Date: Mon, 29 Jul 1996 16:46:19 -0700
From: Peter McGraw pmcgraw[AT SYMBOL GOES HERE]CALVIN.LINFIELD.EDU
Subject: Re: Great Lakes Whine (was Pinning Down A Region)
This is a rather late reply to the message below, but I'm still
intrigued. Grant, could you tell us more about what you mean by the
"Great Lakes whine"?
On Wed, 24 Jul 1996, Grant Barrett wrote:
Just spent six months in the Virgin Islands managing a small retail store. One of my favorite
pastimes was to try to figure out where people off the cruise ships were from without telling me.
There was an enormous amount of traffic so I had plenty of practice.
What I learned:
-- There seems to be a Great Lakes whine. Syracuse, Lansing, Madison, Chicago and plenty of towns
in between have it. They dont admit it, and there're plenty of differences, but still.
-- Canadians DO say eh. The next best clue of their origin is that they complain about the look and
feel of American paper money. Also, try to get them to say "holiday" or "bottle".
-- East Texas and non-Cajun Lousiana sound a lot a like. Almost made a lifetime enemy by calling a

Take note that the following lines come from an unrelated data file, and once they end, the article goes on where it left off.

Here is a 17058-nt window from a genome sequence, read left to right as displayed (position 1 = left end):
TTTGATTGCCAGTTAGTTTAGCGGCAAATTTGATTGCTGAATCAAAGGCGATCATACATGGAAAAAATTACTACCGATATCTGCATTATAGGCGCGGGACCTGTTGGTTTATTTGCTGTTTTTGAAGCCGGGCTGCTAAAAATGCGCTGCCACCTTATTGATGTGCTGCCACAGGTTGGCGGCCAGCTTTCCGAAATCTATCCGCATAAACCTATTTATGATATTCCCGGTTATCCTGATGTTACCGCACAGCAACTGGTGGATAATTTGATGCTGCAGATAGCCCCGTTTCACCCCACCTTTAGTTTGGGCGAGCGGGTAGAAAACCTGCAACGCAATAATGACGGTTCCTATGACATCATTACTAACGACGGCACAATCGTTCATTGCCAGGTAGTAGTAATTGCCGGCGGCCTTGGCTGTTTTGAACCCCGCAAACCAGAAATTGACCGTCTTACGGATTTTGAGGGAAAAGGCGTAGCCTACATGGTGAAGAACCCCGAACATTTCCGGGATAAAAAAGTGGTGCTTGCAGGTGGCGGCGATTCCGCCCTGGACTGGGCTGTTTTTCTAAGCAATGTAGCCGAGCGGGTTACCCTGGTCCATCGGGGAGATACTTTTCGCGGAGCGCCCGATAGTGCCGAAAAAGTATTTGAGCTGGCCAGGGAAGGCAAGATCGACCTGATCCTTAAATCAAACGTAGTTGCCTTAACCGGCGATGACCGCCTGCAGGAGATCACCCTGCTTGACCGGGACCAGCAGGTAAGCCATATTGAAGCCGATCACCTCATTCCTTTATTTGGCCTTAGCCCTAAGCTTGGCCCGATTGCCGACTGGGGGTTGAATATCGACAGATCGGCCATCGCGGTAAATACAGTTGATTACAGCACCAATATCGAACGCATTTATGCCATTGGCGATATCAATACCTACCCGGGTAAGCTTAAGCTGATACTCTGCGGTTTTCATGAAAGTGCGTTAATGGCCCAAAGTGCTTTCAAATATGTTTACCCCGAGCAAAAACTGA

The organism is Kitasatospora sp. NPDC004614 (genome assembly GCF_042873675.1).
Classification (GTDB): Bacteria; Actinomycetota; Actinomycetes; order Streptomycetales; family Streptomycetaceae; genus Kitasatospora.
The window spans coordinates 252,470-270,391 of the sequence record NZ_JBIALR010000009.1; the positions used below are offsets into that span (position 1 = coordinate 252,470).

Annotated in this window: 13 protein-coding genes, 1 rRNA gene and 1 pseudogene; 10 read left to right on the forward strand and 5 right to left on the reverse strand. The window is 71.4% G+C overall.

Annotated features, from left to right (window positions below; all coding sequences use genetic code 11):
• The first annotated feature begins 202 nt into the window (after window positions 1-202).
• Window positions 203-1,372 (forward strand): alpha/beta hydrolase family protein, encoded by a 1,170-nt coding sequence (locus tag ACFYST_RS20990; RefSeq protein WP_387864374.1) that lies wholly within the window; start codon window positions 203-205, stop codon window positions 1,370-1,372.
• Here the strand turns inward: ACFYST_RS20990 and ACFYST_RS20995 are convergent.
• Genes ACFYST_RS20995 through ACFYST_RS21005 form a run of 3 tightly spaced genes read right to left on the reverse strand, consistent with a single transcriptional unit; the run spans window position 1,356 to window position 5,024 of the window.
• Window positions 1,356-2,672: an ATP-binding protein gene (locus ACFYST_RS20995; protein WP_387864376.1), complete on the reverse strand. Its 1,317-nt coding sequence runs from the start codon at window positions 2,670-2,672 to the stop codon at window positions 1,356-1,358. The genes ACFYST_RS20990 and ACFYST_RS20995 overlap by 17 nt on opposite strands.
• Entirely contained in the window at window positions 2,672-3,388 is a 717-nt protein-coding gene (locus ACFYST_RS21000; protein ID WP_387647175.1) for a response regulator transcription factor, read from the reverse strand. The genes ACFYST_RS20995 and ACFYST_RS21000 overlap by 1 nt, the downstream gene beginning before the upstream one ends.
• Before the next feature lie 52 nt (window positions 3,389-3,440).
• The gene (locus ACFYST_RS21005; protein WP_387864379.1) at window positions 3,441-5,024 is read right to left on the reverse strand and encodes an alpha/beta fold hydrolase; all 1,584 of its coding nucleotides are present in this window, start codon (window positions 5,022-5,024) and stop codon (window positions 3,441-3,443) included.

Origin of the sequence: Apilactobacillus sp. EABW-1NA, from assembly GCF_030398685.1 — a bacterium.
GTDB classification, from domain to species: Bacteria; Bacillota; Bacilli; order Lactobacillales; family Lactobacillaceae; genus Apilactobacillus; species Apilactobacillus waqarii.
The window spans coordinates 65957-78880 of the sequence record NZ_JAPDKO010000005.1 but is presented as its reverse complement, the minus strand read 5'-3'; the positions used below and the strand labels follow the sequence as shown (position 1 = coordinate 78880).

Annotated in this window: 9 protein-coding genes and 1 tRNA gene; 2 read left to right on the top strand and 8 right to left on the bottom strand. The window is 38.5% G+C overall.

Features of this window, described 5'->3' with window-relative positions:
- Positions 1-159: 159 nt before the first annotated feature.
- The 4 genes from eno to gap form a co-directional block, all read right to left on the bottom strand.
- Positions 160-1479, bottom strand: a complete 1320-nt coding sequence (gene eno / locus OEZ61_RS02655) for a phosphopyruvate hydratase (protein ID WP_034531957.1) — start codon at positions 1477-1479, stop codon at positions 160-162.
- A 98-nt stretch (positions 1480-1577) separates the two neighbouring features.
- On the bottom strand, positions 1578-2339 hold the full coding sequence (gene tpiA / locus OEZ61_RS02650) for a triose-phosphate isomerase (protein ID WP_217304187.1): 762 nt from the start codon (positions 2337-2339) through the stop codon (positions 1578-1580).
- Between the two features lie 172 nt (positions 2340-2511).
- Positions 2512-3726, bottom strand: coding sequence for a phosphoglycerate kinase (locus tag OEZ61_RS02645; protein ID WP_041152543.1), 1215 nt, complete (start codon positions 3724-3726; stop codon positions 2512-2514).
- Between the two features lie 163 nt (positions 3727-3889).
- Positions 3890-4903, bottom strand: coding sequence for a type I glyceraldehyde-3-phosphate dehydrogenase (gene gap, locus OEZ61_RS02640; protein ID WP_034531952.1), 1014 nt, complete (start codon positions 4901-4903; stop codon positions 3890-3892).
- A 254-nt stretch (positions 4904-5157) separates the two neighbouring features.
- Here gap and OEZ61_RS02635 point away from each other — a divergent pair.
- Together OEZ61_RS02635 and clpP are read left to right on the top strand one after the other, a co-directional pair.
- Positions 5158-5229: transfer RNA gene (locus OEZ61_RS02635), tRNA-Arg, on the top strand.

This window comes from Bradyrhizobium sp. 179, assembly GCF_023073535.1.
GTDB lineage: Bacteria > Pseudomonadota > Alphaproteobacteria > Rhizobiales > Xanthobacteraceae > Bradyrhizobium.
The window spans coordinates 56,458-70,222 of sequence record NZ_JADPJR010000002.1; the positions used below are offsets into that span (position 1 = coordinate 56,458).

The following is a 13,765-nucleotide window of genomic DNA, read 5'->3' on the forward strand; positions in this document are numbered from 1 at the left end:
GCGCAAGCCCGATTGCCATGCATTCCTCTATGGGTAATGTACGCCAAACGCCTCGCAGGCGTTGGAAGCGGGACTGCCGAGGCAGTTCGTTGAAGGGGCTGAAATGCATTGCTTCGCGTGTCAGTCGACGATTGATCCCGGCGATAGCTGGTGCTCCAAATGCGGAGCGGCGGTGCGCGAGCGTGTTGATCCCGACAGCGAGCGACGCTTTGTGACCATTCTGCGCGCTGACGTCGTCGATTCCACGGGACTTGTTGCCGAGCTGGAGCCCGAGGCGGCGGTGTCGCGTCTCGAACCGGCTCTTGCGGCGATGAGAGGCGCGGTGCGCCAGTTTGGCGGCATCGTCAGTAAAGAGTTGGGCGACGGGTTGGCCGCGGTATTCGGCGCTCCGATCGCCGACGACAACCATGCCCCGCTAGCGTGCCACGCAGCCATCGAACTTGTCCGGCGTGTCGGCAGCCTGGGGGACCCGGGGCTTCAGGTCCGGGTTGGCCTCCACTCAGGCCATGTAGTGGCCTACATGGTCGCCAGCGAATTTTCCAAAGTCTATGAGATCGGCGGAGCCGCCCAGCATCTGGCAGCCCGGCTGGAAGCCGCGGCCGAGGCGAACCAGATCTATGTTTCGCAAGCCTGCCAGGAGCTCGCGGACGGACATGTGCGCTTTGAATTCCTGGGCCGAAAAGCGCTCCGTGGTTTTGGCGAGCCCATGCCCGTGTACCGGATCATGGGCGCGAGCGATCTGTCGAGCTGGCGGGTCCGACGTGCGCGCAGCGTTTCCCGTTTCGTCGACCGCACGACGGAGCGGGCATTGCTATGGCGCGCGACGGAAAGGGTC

La. woman a Texan.
-- The Boston accent, like all accents, is strong in the older generations. I don't know if the kids will
pick them up later, but they sure don't have the accents now.
-- Hawaiians have an accent. I can't quantify it, but I'm working on it. May have to do field research.
Still wondering why a Hawaiian would take a Caribbean cruise.
-- Southern Missouri and Arkansas share a lot in common, speech-wise, but it wasn't until I was
away for a while that I was able to tell the difference. More Texas influence in Ark., flatter in
-- The Bowery boys accent may be near-dead in New York, but there's a new replacement: umpteenth
generation Puerto Rican English. Vey different from the English as a second language accent, and a
good distance from Spanglish.